With the Government apparently considering a delay to aspects of the Emissions Trading System - only as a sop to a damaged economy, and because the country faces a dodgy electricity supply situation this winter - perhaps now is a good time to carefully review the evidence on anthropogenic global warming.
The catastrophic predictions of the effect on the New Zealand economy of imposing carbon charges (particularly if relatively speaking, the unilateral imposition of those charges) mean a careful government would examine very carefully the evidence before implementing the change.
A wise government would take the time to consider the null hypothesis.
The Null hypothesis could be:
"Global warming is not due to greenhouse gas produced as a result of human activity"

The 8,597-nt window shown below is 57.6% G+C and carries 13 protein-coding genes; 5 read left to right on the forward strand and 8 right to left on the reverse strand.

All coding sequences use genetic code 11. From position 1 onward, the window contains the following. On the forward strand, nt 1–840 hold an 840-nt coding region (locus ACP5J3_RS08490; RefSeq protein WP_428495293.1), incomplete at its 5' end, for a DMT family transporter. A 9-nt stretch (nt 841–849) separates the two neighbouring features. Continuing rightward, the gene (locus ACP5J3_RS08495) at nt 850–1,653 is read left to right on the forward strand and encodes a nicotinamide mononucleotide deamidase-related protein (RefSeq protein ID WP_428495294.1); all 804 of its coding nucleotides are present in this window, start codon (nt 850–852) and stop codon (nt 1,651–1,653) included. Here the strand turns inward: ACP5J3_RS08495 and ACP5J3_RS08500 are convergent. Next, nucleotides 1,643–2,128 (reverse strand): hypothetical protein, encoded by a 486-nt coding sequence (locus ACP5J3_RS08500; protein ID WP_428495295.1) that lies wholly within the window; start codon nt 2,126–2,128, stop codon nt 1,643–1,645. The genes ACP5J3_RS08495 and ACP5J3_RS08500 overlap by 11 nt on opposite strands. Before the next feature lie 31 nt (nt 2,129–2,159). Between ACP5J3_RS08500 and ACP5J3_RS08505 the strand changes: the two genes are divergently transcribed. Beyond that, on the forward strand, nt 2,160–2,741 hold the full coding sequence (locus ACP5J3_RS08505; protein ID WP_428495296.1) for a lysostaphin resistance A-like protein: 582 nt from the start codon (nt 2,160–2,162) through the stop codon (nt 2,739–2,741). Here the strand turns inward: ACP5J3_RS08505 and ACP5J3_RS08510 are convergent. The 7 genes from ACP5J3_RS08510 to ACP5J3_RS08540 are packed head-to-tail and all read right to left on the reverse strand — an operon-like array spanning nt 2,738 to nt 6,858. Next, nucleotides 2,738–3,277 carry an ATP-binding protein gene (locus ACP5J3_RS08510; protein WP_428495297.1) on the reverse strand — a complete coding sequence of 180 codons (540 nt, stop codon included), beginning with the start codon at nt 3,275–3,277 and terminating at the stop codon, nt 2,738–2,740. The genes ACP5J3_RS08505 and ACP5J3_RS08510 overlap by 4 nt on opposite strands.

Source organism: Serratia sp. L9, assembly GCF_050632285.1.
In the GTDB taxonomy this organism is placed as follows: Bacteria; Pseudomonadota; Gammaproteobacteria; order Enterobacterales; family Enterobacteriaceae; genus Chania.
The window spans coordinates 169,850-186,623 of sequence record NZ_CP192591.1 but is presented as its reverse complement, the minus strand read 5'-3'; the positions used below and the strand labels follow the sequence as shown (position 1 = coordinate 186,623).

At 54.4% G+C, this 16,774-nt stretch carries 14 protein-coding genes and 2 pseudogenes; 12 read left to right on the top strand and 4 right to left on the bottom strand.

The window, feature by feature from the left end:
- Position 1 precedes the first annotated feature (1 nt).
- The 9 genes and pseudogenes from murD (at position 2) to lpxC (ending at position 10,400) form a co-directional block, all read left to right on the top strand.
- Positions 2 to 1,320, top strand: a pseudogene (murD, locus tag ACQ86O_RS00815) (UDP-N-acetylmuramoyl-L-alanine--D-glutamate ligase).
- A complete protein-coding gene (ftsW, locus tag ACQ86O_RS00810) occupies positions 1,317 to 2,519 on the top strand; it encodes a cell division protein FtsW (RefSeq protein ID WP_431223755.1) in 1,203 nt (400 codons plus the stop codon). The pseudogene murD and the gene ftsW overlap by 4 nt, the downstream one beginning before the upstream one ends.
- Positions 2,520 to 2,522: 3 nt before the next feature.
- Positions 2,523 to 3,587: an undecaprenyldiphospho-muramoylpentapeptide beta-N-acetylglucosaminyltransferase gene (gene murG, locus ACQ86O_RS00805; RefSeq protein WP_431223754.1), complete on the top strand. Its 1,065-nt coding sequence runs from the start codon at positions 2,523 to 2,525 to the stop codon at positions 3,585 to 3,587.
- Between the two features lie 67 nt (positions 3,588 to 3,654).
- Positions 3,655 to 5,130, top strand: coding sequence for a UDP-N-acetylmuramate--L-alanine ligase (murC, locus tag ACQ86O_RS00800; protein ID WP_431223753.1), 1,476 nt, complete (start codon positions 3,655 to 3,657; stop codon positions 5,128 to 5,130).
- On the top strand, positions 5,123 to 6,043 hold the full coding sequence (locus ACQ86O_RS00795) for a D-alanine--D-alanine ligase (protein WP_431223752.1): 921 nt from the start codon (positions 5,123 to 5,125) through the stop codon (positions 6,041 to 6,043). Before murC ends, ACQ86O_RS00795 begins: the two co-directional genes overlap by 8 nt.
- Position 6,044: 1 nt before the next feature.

Why is considering this hypothesis important?
The evidence seem to be that any warming phase has now disappeared.
The Pacific Decadal Oscillation (PDO) is a temperature pattern in the Pacific Ocean that spends roughly 20-30 years in the cool phase or the warm phase.
In 1905, PDO switched to a warm phase.
In 1946, PDO switched to a cool phase.
In 1977, PDO switched to a warm phase.
In 1998, PDO showed a few cool years.
The PDO appears to have flipped and we are in a cooling phase.
The global environment is now apparently in a cooling phase and if it (as might be likely) is a multi-decade phase we'll need to prepare for a cooler climate and possibly more than beanies.
The warm (cool) phase is determined by above-the-average (below-the-average) temperatures along the West Coast of the U.S. and Canada.
Hence the harsh US winter, the recovery of the Arctic sea-ice and so on.
At the same time, a longer cycle oscillation in the Atlantic called the AMO may also be in the cooling part of its oscillation over the next decades.
Thus the PDO mainly affects temperatures around the Pacific Rim - the Pacific is in fact a very large part of the earth - what is the effect/correlation of its cycling on global temperatures?